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The "C" Word

7 Ways You Can Support a Breast Cancer Survivor

“She has breast cancer.” My heart sank when I heard those words. “Really?” I responded, in disbelief as I tried to wrap my mind around what to say next.

Although cancer was not new to me, this news was hard to swallow. Breast cancer was something that happened to other people, not to someone I love, and especially not to this person. You see, my cousin is one of those people destined to live forever. Strong, intelligent, capable, resourceful. She's a strong mom, a fire chief, successful business owner, published author, TedX speaker, and the gritty sort of person who does everything for everyone not just because she can, but because she wants to. She’s a helper. Someone the rest of us need around...and to not have cancer.

Hearing the news set me back. I had to let it sink in.

Within days of news being shared she did something remarkable and opened her experience up to the rest of us with a social media account devoted to her journey. It would be an opportunity for her to tell her story, and for supporters to offer words of encouragement and stay up to date on her treatment.

It was her experience to share, on her terms. Others prefer to go through treatment in privacy. Despite these differences, I’ve learned that when a cancer diagnosis is made public, everyone else wants to know two things:

1) How did this happen?

2) How can I help?


In the case of my cousin, it's a bit of a mystery how it happened. No family history, no genetic risk, and she was generally healthy beyond that.

What’s significant is that it did happen, and early detection is saving her life. She had begun to sense that something was wrong but couldn’t put her finger on what. Was it menopause? In her mid-forties, she wasn’t sure if hormones were to blame or not.

When she visited her Doctor for a wellness exam to check it out, he teased her a little about her request for baseline testing for everything. Even though she wasn’t due for a routine mammogram for another couple of years, the Doctor agreed to run blood work and ordered the necessary scan.

A month later the mammogram results came back, along with a letter indicating she needed to return for further evaluation. The explanation was vague, but she knew right then that something was wrong. The next scan was scheduled for a month out, but it wasn't long before she felt a lump on her left breast.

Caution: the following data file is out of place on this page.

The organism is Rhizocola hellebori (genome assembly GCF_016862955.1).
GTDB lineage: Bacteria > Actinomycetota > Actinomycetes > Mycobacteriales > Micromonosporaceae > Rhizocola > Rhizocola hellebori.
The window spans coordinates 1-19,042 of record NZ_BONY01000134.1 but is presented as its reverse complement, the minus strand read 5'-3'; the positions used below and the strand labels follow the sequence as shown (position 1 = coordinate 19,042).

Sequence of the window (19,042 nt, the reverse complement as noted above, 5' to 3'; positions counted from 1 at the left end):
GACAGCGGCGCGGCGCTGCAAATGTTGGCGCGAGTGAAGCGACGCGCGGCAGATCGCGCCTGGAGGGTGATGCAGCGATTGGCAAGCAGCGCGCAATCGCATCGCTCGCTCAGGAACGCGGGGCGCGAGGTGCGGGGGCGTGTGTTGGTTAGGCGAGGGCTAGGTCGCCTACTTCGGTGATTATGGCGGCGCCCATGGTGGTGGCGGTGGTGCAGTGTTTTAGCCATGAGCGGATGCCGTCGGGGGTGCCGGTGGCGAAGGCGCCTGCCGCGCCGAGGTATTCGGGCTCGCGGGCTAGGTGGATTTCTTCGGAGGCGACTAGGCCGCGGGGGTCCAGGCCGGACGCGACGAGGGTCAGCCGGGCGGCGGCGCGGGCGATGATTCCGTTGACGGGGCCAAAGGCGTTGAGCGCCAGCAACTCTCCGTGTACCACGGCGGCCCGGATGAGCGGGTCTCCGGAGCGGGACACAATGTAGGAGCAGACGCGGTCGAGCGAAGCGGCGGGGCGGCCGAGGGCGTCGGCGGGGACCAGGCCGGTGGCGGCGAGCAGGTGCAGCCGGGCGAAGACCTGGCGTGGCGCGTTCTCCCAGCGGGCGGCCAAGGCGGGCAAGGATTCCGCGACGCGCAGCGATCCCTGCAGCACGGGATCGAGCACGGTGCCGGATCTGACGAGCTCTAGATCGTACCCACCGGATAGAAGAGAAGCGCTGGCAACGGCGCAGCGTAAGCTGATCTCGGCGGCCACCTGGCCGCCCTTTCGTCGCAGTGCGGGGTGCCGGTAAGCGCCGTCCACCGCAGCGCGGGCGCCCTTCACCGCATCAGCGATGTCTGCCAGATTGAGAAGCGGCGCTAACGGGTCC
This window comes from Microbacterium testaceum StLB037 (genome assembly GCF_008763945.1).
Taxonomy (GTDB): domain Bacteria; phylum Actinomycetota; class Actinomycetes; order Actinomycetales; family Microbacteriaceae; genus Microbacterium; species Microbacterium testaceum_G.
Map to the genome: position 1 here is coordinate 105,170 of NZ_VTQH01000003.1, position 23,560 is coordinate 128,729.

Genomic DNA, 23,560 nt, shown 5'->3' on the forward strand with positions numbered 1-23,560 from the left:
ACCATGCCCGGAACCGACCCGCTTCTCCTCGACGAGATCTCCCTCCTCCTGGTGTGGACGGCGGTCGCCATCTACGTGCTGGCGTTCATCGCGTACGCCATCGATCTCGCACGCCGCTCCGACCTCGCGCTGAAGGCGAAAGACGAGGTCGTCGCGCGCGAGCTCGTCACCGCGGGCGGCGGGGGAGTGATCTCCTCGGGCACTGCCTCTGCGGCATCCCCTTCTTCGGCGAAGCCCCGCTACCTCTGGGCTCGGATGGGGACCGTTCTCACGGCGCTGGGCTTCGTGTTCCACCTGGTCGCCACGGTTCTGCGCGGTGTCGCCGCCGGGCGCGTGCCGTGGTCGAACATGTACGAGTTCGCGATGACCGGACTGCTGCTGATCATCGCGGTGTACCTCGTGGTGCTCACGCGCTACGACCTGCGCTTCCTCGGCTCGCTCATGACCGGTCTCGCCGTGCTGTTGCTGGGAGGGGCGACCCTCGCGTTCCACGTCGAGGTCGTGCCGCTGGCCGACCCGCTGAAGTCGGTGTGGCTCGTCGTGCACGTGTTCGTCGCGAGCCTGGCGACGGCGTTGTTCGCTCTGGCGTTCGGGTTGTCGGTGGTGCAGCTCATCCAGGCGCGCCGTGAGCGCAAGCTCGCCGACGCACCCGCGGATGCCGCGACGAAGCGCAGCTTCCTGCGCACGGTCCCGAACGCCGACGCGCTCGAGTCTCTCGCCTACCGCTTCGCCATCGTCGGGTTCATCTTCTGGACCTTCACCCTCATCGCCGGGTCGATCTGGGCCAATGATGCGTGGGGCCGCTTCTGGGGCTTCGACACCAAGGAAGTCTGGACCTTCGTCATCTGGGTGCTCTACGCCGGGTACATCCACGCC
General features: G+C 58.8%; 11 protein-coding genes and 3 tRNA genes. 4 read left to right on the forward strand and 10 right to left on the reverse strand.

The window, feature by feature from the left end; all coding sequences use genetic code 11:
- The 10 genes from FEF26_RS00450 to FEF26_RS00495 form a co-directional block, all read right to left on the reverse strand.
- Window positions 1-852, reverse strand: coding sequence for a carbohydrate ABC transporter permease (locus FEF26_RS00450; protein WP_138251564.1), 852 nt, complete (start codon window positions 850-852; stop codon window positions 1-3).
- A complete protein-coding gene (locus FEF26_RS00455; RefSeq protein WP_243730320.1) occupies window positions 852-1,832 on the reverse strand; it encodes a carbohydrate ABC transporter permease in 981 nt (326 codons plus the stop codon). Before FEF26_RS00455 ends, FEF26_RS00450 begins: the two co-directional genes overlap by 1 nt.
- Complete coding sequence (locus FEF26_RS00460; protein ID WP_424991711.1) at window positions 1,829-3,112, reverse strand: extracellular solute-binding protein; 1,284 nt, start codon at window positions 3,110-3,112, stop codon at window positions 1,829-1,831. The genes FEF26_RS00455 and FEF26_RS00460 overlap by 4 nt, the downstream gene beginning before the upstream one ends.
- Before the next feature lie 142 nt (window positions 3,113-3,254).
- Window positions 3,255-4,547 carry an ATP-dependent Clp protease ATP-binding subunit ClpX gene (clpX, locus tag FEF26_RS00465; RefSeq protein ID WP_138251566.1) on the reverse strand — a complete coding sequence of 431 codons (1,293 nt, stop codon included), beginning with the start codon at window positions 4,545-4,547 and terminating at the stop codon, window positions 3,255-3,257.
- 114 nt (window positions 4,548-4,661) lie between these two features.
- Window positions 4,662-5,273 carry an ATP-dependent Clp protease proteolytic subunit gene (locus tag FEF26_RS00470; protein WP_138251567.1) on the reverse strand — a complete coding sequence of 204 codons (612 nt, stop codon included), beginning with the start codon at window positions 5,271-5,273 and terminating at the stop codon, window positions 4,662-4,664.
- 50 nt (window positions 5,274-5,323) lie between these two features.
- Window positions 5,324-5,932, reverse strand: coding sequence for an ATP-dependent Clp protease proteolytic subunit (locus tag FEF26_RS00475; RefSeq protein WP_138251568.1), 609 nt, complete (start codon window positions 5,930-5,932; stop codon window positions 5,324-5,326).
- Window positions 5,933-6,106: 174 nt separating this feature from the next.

Not wanting to be that woman who just ignored the symptoms, she called her Doctor immediately. Three days later she got in, and her Doctor was shocked to see the growth that neither of them had noticed just a weeks before. He pulled some strings and scheduled a second mammogram and ultrasound for the following morning.

This time the results were clear. Two rapidly growing tumors and enlarged lymph nodes in the arm pit.

Without waiting for the next step, a biopsy, the radiologist advised her to gather family and friends to hear it right then. “I’ve been doing this a long time. You have breast cancer. You’re in for the full ride. (Chemo, immunotherapy, surgery, radiation.) We’ll do the biopsy, not to tell you if you have breast cancer, but what kind you have.”

After consulting with the care team and getting more details she felt overwhelmed by the year-long course of treatment she’d have to face. This aggressive type of cancer, Invasive Ductal Carcinoma, HER2+, had quickly spread to her lymph system and treatment would begin post haste.


Years ago this would have been a death sentence had it not been for targeted therapy available today. She is one of the almost 200,000 women who have lived because of this advanced treatment.

Despite this "good" news about treatment options and survivability, no one deserves to go through this. We still beg to understand how it happened. The truth is, we don’t really know why cancer happens. Research shows that everything causes it, and nothing does. A person can do everything right when it comes to prevention, and still develop the disease. Environmental exposure to chemicals and pollutants, aging, and being a woman are among the risk factors that are simply beyond our control. Aside from that, human beings are subject to aging and death. Something that no mortal being has the power to override.

It's no ones fault. It's part of life as we currently know it.

In the case of my cousin, and thousands of other breast cancer survivors, the best defense is a good offense, in that the cancer was detected early. Being alert to changes in her body and advocating for her health led to rapid intervention and life-saving follow-up care.

She’s not out of the woods yet. While the initial phase of chemotherapy has been successful, other treatment remains including powerful immunotherapy drugs and surgery.

Once we accept that the fight is on, that second question arises: How can I help?


When a loved one is facing a health a crisis, we might feel helpless and uncertain of what to do. Do we cry or hold back tears? Do we laugh or treat the matter with seriousness? Show up or stay away?

To answer those questions, at least in part, consider the following:

1. ASK

Each person who faces cancer will fight differently. No two people will need the same kind of support. Ask, “How can I best support you?” Get to know the person’s needs.

Be present, actively listen, and remember that it isn’t about you.


Aim for neither too dramatic nor stressed. Stay positive and supportive. Laugh or cry with them.

Resist the urge to turn the conversation to yourself or trivialize their experience as a reaction to your own feelings of discomfort. Whatever they, and you, might be feeling, it’s ok. Cancer is a complicated burden that falls on the patient and the support team.

In counseling this is referred to as “holding space.” In other words, we make room in our hearts and minds and allow room for whatever our loved one might feel, say or do, without judgement or taking it personally.1